Thursday, September 22, 2011
A Murder by Any Other Name
So now little Jackson, Georgia is on the national map, with CNN, FOX, ABC, CBS and NBC and many more news organizations all converged, just 7 miles from where I write this. They have converged on Jackson not because someone here found a cure for cancer or because a huge industrial complex is being built that is going to help thousands of Georgians get jobs and get off of the welfare and unemployment rolls. Not for any positive reason at all. They all converged to cover a murder.
The death penalty---if ever a sentence could be construed as “cruel and unusual” the death penalty qualifies. It’s been said that war is the lowest form of human behavior, and yet in war, which I heartily am against, there is at least a cause, right or wrong, that is being fought for. Thousand, nay, millions have died in wars over the centuries, for a cause they believed in.
There is no cause being fought for in the death penalty. It certainly isn’t “corrective” or “rehabilitative” except in the sense of making sure that the condemned will never do it again. The simple fact that they are in prison already pretty much guarantees that though, doesn’t it?
I never met Troy Davis, nor would I want to, to be honest. It does not sound like he was a very nice guy early in his life. He probably committed a lot of crimes. I don’t know. At the end of his life his public statements sounded very intelligent and thought out. If he was the one to utter them , then I’d say that he made the most of educating himself while in prison and might have been able to contribute something to society.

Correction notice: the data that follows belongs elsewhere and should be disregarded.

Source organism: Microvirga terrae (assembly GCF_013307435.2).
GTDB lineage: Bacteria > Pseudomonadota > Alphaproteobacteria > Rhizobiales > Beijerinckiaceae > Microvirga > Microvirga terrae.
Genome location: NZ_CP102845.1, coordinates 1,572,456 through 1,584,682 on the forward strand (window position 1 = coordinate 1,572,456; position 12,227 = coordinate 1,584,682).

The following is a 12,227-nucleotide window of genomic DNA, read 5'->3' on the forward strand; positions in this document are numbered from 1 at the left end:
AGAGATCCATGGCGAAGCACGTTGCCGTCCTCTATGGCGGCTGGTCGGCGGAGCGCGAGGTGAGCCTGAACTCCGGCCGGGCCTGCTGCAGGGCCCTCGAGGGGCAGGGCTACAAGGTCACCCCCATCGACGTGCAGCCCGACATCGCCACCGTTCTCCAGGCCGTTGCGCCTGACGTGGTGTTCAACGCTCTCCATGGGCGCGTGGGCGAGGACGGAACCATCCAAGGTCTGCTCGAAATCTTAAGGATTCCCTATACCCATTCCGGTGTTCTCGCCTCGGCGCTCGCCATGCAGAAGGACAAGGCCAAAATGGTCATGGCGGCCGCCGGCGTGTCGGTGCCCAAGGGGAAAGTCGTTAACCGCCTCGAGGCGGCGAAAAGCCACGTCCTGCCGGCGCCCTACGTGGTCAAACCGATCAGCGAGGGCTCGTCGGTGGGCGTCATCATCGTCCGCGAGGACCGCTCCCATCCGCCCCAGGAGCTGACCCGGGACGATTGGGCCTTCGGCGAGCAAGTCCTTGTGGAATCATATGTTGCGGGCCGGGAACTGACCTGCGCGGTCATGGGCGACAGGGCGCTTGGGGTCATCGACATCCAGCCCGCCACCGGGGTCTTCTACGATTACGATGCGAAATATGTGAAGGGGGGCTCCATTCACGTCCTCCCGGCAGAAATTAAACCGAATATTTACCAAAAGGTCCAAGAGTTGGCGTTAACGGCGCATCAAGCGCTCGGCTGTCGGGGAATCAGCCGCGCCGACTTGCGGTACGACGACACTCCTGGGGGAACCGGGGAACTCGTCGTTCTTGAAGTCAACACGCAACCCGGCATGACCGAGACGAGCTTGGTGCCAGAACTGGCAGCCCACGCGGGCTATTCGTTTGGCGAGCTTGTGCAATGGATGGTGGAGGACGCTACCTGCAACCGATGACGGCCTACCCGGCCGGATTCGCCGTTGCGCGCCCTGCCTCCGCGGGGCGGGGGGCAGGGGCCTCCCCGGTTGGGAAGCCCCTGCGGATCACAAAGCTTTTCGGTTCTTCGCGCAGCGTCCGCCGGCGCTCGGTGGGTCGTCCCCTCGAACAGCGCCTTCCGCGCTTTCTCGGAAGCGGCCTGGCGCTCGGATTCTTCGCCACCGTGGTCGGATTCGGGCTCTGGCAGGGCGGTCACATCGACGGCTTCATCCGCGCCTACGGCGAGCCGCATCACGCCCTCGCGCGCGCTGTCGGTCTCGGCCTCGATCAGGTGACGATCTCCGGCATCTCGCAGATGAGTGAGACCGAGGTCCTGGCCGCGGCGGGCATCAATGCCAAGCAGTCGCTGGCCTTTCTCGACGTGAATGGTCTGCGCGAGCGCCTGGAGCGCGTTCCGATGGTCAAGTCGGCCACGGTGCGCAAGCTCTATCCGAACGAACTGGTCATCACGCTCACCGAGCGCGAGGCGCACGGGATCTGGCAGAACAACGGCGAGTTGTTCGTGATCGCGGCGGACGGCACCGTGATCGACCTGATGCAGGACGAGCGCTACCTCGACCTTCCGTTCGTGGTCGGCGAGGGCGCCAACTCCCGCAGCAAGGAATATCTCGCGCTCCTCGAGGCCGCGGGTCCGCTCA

With all due respect, the murder that he committed, allegedly, had nothing to do with intentionally killing a cop. The officer in question, Mark MacPhail, was not on duty at the time of his killing. He was moonlighting as a security guard at a Burger King restaurant. A fight broke out in a parking lot nearby and Mark MacPhail left his job at Burger King to intervene. Shots were fired, Mark MacPhail was killed, a tragedy to be sure. In the middle of a fight, things happen in the heat of the moment, and I’m sure that was the case on that night.
In court a lot of people testified against Mr. Davis. Later, 7 of them, whose testimony was key in his conviction, recanted their statements, infusing the case with enough doubt that at the very least the death penalty should have been taken off the table, and Mr. Davis should have been left to live out his days in prison. But it wasn’t, and the masses of reporters and media people converged on our little county.
As I said, war at least has a cause, right or wrong. To walk a man or woman into a chamber, strap them down in a chair, or on a gurney, or to a pole, or to let them stand on a scaffold with a rope around their neck, blindfolded, and to then either pull a switch, or drop pellets into a bucket full of acid, or to signal a group of people to all fire bullets into the heart of the condemned, or to give the word to release the trap door so the condemned can fall until their neck snaps, and they die, or to just inject a lethal cocktail of drugs into a shaking arm, all in front of a group of witnesses…is about as barbaric as it gets. We are a supposedly the most sophisticated of creatures. Last night, in a prison in Jackson, Georgia, we were barbarians.